When is the right time for my child to go back to school? It’s a choice that every parent is going to have to make sometime. Children rely on us to make the best choices for them and that’s not easy when we don’t know ourselves. And if parents and teachers are finding it hard to make sense of government proposals, imagine what our children are thinking:
“Is it safe to go back to school?”
“Will my friends be there?”
“Will I have the same teacher?”
“What about the year 6 leavers party? When will I say goodbye to everyone?”
“I haven’t done the work that school sent home, will I be told off?”
Our children are going to need a lot of reassurance.
What’s the right decision?
It’s going to be different for every family. Some children will return as soon as possible; the right choice for them. Others may delay and that is an equally valid choice for their families. We’ve never had to deal with this before, so there is no model to follow, no right answers. For myself, as a parent, a primary school worker and a Rites For Girls facilitator, I am aware of the pros and cons of returning on 1st June.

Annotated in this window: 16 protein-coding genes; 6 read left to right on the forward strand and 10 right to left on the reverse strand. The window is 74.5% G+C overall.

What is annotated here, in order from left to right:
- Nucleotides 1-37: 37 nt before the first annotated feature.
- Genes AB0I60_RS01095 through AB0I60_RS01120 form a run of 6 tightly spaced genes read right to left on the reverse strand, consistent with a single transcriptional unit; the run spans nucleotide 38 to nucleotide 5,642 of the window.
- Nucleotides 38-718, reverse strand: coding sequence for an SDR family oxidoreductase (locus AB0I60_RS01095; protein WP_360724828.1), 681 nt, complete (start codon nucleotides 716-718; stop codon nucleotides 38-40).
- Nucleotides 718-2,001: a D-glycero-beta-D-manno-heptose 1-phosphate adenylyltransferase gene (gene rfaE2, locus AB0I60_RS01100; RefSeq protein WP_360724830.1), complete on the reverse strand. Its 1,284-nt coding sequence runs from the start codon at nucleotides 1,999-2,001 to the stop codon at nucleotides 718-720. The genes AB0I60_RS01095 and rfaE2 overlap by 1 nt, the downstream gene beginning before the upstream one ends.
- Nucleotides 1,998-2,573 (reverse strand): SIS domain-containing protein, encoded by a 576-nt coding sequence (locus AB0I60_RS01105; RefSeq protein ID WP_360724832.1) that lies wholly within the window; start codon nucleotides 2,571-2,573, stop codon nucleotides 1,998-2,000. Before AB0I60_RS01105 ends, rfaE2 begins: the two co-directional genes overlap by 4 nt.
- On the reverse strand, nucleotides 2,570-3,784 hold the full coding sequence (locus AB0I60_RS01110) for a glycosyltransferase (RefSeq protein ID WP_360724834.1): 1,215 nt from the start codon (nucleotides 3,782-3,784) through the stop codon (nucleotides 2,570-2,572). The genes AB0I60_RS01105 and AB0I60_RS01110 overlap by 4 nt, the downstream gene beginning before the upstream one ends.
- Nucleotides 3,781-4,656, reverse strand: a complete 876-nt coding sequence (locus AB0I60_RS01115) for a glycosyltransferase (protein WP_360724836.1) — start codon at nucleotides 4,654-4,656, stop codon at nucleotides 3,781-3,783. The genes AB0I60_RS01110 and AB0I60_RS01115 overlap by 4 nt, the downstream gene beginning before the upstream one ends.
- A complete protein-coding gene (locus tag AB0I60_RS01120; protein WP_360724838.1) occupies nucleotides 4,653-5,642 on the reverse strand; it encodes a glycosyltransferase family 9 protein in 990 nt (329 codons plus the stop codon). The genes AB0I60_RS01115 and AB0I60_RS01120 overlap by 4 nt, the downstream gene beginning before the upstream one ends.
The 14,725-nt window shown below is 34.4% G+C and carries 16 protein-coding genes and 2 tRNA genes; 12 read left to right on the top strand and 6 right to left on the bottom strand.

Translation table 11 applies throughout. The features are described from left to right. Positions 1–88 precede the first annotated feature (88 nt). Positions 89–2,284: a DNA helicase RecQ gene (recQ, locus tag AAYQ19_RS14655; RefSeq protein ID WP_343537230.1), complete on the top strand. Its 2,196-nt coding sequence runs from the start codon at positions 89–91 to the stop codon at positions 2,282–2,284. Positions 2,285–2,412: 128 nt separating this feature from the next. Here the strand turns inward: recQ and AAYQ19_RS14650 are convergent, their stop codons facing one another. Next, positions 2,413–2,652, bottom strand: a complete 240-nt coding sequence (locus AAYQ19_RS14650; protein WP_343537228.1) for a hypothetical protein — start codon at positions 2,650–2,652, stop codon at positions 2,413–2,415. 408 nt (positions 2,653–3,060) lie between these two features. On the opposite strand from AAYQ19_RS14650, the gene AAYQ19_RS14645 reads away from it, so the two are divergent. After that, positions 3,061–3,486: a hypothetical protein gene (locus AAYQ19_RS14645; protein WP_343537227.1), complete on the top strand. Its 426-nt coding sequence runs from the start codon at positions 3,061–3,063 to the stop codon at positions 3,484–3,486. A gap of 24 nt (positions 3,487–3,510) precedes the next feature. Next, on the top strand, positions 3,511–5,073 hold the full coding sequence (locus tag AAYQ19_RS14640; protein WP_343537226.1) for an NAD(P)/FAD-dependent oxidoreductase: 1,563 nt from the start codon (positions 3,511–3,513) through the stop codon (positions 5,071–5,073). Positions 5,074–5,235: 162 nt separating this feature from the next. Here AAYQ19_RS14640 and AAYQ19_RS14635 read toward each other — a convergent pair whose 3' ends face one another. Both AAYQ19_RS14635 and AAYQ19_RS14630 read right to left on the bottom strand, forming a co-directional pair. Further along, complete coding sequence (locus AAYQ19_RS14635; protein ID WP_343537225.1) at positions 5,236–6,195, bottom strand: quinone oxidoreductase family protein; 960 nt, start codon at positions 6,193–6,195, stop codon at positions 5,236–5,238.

One thing is certain, all schools will eventually open to all their pupils! Some people will be expecting this step to be like returning after a very long summer holiday: many parents heaving a sigh of relief, children feeling a mixture of excitement and anxiety and teachers re-energised. However, going back after the lockdown will be different for everyone; and school will not be the same.
Our routines have changed. We will need a period of adjustment and time to reconnect with the pattern and pace of school life. Just think of a typical school morning— the planning and energy required to get everybody mobilised, fed, washed, dressed, in class on time with packed lunch, sports kit and books for the day. It’s exhausting just thinking about it! When the school bells ring again, the ‘old’ routine may no longer work, expect some bumps in the road and be flexible.